Wednesday, January 20, 2010

You Know I Can't Help It

Back in the day, around something like 1970-71, I used to stay at the Tropicana in Hollywood, when we weren't on the road. I could fill a very large book with just short tales of those days, but remembering them would be part of that process. Sadly, that is something that may not be entirely possible, due to lost brain cells. From what I hear, along with them go the memories contained therein. I know I had some great times, though, since the 'small brain' says so. (long memory, that little brain) More on that subject, later.

One great moment, that stayed etched in my brain (or perhaps resides in cells not destroyed), is something that happened around the pool, at the 'Trop', as we used to call it. Pools loom large in my legend. I would lay around a pool all day, everyday, if I was independently wealthy. Back in those days, actually, we acted like we were.

Now Stanley, our trumpet player back in the latter half of my stint with PG&E, was a very hip black man who was also from Chicago. He and I got along really well, maybe due to some combination of our love of The Blues, being Chicagoans or the fact that we were born in the same year. Whatever the reason, I always enjoyed spending time with him and listening to what he had to say. Stan was also a very intelligent person, so his humor--being kinda cerebral--was right up my alley. He also was able to articulate really well in a visual sort of way, which is not uncommon to artists who have speaking skills. On one particular day, he cracked me up with the tale of a little encounter of his own, around the pool.

Tootie (pronounced with the short-double 'o' sound, as in the word 'foot') was Sly Stone's sister. I think one of the reasons that Stan knew her, was because she was the trumpet player in Sly's band Sly and the Family Stone. Anyhow, Tootie went 'pimping' by Stan one day, on the pool deck, maybe on the way to her room. Pimping, by the way--as Stan called it--is kind of like a bouncing strut. Actually, to be as descriptive as I can be, it was a fairly well-known, cool-looking walk that was more common to black people back in that era. It really wasn't a swagger like the hip-hop or gangsta moves today, but rather a slow, bouncing, forward-leaning strut, sometimes accented with one hand hooked into the belt while the other hung at the side, swinging with the arm and shoulder slightly lower than the other side. Basically, a walk that says, "I am as cool as I can be."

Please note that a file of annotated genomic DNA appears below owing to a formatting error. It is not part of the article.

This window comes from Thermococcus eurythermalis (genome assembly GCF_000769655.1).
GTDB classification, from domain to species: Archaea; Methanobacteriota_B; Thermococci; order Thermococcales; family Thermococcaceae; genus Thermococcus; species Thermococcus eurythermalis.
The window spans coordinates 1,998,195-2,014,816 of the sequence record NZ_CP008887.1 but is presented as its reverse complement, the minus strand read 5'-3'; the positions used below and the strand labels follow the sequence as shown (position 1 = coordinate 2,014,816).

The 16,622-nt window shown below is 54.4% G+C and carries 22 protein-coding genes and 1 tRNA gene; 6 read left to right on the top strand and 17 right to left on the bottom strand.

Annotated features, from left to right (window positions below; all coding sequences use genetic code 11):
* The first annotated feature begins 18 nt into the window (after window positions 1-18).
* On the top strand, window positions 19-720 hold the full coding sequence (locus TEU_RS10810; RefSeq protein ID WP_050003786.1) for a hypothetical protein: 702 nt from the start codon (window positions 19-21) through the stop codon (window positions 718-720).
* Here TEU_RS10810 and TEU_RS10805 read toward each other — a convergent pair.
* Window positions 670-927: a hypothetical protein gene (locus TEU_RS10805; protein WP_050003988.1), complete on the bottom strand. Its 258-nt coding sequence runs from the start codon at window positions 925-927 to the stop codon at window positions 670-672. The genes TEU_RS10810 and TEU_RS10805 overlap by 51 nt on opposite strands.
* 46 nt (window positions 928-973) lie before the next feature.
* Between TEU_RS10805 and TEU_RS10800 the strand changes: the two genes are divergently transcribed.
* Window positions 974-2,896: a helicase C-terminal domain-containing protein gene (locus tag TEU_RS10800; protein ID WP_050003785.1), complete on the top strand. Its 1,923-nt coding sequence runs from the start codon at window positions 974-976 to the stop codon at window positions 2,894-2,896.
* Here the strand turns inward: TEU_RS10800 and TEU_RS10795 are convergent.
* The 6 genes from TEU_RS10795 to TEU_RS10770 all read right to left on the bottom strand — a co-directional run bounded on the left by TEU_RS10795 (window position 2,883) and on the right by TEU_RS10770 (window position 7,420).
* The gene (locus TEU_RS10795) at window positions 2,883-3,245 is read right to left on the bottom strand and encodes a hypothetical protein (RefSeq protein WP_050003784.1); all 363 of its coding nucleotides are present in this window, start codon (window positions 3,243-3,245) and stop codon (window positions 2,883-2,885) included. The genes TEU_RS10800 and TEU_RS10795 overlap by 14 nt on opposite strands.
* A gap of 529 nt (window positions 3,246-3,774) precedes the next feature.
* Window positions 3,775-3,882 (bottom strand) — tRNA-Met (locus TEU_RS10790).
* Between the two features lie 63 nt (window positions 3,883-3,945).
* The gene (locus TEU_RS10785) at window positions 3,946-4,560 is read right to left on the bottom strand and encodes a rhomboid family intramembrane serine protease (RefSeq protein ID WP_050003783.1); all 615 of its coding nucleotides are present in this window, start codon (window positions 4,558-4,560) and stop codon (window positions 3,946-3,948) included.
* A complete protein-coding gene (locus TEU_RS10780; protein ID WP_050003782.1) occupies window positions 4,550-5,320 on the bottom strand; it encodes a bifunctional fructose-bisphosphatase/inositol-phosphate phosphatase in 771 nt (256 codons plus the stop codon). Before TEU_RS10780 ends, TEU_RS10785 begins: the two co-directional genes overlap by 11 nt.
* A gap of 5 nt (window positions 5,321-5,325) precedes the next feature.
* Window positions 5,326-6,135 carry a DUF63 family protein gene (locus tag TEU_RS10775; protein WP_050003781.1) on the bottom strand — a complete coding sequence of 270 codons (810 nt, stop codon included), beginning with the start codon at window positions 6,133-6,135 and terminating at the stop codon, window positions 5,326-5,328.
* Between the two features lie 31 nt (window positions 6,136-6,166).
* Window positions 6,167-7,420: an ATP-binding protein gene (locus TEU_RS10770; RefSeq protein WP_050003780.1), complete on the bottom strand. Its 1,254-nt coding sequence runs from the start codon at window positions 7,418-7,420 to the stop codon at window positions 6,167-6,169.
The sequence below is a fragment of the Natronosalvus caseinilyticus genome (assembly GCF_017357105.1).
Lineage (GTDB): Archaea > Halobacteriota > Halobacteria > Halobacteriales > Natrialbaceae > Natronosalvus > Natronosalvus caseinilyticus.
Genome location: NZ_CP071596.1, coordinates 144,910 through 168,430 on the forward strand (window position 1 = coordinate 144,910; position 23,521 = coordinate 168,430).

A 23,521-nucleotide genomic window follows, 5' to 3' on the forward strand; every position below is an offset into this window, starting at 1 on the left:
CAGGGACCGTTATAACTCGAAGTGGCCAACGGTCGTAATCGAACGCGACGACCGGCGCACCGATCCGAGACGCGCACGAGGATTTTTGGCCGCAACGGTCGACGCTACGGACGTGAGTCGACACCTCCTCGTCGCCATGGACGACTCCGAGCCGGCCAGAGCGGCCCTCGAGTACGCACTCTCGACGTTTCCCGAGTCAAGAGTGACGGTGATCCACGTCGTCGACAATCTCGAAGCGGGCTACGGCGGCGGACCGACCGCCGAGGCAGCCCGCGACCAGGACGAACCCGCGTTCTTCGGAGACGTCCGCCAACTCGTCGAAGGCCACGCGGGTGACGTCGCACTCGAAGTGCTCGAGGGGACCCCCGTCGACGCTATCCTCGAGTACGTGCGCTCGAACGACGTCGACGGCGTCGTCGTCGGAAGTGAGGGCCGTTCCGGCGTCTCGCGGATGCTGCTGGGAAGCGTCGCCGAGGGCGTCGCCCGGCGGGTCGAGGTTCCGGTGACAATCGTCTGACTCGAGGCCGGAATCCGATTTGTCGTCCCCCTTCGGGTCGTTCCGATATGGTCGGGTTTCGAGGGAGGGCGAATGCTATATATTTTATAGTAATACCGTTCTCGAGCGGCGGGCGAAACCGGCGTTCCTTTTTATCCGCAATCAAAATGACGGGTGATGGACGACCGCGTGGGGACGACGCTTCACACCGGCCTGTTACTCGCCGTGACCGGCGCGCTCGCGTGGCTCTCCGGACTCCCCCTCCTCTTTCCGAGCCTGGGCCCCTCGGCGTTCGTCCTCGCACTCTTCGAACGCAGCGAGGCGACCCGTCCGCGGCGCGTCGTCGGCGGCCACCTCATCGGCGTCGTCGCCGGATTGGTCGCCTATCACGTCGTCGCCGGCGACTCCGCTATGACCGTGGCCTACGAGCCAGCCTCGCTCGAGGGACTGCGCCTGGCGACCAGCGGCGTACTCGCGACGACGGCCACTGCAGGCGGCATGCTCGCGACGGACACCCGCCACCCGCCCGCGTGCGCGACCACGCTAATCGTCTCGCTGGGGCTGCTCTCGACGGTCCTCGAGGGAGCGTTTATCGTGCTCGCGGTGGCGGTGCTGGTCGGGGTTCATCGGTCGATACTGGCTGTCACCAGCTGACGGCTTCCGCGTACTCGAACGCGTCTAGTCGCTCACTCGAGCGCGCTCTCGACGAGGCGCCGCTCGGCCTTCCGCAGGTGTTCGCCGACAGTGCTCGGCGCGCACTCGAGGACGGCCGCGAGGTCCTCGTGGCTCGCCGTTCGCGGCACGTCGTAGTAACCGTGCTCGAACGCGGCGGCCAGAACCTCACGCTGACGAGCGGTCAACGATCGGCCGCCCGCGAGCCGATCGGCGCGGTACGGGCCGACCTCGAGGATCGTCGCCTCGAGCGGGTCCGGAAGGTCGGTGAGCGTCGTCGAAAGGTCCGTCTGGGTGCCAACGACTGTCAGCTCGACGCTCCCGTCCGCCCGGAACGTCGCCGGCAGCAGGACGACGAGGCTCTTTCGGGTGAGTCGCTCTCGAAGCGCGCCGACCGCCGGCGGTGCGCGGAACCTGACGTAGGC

Stan, who I think was leaning back on a pool chair enjoying the summer air, couldn't resist making a comment: "Tootie, why you so mean?" She cocked her head just enough to direct her answer to Stan, without changing her gait one bit, and said, "Aw, man. You know I can't help it."

Of all the cool things I have heard said, that would rank toward the top.